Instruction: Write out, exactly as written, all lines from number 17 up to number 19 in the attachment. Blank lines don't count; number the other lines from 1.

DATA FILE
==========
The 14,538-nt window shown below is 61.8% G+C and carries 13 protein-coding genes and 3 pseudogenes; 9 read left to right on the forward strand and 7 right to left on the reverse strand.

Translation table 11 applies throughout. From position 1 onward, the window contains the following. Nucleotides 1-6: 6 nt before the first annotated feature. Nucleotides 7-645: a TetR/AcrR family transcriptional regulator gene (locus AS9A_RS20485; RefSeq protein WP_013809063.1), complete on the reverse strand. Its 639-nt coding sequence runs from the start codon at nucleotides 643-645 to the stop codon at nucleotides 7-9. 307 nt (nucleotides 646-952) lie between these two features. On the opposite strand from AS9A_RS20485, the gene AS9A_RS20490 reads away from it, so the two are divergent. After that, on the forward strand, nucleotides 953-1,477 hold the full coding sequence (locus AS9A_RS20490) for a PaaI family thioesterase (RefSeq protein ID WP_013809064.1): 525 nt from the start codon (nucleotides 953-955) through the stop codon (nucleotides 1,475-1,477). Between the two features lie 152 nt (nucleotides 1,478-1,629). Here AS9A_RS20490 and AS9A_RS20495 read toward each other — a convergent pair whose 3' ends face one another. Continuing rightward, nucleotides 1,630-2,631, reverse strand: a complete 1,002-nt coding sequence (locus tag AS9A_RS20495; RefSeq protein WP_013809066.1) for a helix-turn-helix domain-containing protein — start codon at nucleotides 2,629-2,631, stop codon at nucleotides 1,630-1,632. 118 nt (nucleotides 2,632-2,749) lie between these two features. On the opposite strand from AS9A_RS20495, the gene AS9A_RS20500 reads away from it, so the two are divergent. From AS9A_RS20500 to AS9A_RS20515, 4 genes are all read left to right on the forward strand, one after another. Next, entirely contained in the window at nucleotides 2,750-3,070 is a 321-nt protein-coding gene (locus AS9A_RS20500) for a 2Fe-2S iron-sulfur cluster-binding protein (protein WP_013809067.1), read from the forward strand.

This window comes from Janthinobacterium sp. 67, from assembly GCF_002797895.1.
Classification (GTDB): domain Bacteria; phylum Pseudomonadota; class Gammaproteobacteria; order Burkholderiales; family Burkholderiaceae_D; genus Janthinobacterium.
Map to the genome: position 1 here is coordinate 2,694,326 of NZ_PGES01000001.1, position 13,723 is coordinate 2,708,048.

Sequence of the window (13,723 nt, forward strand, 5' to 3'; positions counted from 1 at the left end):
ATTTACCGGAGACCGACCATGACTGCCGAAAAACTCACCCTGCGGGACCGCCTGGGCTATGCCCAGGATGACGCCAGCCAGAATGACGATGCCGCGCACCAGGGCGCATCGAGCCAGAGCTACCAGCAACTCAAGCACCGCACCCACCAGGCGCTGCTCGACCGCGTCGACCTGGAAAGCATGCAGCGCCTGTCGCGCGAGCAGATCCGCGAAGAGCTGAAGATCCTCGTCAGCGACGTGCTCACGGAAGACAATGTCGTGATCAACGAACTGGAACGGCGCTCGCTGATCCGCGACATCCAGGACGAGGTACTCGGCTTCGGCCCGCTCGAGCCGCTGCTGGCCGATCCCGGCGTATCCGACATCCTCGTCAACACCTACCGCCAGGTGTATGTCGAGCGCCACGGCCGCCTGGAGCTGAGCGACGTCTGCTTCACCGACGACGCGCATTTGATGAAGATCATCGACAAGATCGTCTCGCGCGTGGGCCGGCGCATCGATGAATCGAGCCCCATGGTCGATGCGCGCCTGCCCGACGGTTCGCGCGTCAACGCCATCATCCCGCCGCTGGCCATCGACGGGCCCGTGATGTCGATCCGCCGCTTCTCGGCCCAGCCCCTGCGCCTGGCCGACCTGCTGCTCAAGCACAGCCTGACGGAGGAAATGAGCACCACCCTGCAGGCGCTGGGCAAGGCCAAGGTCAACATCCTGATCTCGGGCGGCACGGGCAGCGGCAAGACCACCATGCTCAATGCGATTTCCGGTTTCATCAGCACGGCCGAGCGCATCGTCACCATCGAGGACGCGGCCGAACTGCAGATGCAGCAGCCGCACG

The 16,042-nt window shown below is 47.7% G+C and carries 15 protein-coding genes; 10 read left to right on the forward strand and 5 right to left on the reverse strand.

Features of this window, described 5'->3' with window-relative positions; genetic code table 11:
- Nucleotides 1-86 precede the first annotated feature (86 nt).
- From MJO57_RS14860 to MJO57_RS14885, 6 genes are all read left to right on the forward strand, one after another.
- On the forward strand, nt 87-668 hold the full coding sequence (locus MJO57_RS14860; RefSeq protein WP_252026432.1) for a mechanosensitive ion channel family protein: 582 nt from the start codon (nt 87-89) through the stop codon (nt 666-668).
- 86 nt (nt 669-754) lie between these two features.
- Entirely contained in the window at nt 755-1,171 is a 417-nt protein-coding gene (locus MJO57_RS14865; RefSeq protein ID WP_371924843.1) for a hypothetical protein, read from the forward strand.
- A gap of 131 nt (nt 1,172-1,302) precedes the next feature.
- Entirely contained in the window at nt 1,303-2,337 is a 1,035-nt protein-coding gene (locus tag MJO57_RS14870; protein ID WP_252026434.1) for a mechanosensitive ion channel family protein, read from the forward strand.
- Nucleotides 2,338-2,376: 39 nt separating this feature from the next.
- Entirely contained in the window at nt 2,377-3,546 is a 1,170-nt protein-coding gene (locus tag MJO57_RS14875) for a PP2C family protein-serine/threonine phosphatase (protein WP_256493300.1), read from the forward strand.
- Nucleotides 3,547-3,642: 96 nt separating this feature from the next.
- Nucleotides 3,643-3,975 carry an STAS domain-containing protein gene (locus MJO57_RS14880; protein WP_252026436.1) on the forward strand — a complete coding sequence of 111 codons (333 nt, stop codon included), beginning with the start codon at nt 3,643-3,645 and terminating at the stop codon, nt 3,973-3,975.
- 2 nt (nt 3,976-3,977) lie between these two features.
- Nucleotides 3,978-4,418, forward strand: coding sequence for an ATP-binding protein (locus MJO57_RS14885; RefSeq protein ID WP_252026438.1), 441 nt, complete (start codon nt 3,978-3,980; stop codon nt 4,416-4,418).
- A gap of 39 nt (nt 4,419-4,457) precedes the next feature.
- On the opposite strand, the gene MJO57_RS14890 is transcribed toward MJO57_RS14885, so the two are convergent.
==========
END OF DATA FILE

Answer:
- Nucleotides 2,338-2,376: 39 nt separating this feature from the next.
- Entirely contained in the window at nt 2,377-3,546 is a 1,170-nt protein-coding gene (locus tag MJO57_RS14875) for a PP2C family protein-serine/threonine phosphatase (protein WP_256493300.1), read from the forward strand.
- Nucleotides 3,547-3,642: 96 nt separating this feature from the next.